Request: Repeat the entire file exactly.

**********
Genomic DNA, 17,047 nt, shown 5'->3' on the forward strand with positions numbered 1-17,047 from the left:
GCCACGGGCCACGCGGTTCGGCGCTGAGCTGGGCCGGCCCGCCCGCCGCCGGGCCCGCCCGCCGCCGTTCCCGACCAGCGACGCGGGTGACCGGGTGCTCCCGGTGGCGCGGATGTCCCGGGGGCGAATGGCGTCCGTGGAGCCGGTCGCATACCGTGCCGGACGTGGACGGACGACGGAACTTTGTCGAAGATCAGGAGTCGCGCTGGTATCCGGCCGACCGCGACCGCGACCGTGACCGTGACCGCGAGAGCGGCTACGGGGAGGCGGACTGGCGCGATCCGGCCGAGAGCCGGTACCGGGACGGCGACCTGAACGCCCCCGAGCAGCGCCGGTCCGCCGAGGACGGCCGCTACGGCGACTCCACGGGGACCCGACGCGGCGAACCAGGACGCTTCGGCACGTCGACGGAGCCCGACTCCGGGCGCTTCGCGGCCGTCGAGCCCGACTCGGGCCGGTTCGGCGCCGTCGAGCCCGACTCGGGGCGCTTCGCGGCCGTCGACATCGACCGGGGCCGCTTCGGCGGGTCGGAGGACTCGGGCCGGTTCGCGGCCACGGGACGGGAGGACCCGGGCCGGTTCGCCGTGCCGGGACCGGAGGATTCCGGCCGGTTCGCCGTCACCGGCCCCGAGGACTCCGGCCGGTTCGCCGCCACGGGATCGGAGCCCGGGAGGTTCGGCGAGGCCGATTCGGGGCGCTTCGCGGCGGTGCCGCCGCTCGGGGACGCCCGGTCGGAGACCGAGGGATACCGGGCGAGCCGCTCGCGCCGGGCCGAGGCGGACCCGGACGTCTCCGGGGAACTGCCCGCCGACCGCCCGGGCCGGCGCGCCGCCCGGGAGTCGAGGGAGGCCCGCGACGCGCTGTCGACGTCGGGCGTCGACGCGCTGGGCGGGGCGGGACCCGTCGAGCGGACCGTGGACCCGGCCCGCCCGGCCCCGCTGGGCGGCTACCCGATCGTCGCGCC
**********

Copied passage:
Genomic DNA, 17,047 nt, shown 5'->3' on the forward strand with positions numbered 1-17,047 from the left:
GCCACGGGCCACGCGGTTCGGCGCTGAGCTGGGCCGGCCCGCCCGCCGCCGGGCCCGCCCGCCGCCGTTCCCGACCAGCGACGCGGGTGACCGGGTGCTCCCGGTGGCGCGGATGTCCCGGGGGCGAATGGCGTCCGTGGAGCCGGTCGCATACCGTGCCGGACGTGGACGGACGACGGAACTTTGTCGAAGATCAGGAGTCGCGCTGGTATCCGGCCGACCGCGACCGCGACCGTGACCGTGACCGCGAGAGCGGCTACGGGGAGGCGGACTGGCGCGATCCGGCCGAGAGCCGGTACCGGGACGGCGACCTGAACGCCCCCGAGCAGCGCCGGTCCGCCGAGGACGGCCGCTACGGCGACTCCACGGGGACCCGACGCGGCGAACCAGGACGCTTCGGCACGTCGACGGAGCCCGACTCCGGGCGCTTCGCGGCCGTCGAGCCCGACTCGGGCCGGTTCGGCGCCGTCGAGCCCGACTCGGGGCGCTTCGCGGCCGTCGACATCGACCGGGGCCGCTTCGGCGGGTCGGAGGACTCGGGCCGGTTCGCGGCCACGGGACGGGAGGACCCGGGCCGGTTCGCCGTGCCGGGACCGGAGGATTCCGGCCGGTTCGCCGTCACCGGCCCCGAGGACTCCGGCCGGTTCGCCGCCACGGGATCGGAGCCCGGGAGGTTCGGCGAGGCCGATTCGGGGCGCTTCGCGGCGGTGCCGCCGCTCGGGGACGCCCGGTCGGAGACCGAGGGATACCGGGCGAGCCGCTCGCGCCGGGCCGAGGCGGACCCGGACGTCTCCGGGGAACTGCCCGCCGACCGCCCGGGCCGGCGCGCCGCCCGGGAGTCGAGGGAGGCCCGCGACGCGCTGTCGACGTCGGGCGTCGACGCGCTGGGCGGGGCGGGACCCGTCGAGCGGACCGTGGACCCGGCCCGCCCGGCCCCGCTGGGCGGCTACCCGATCGTCGCGCC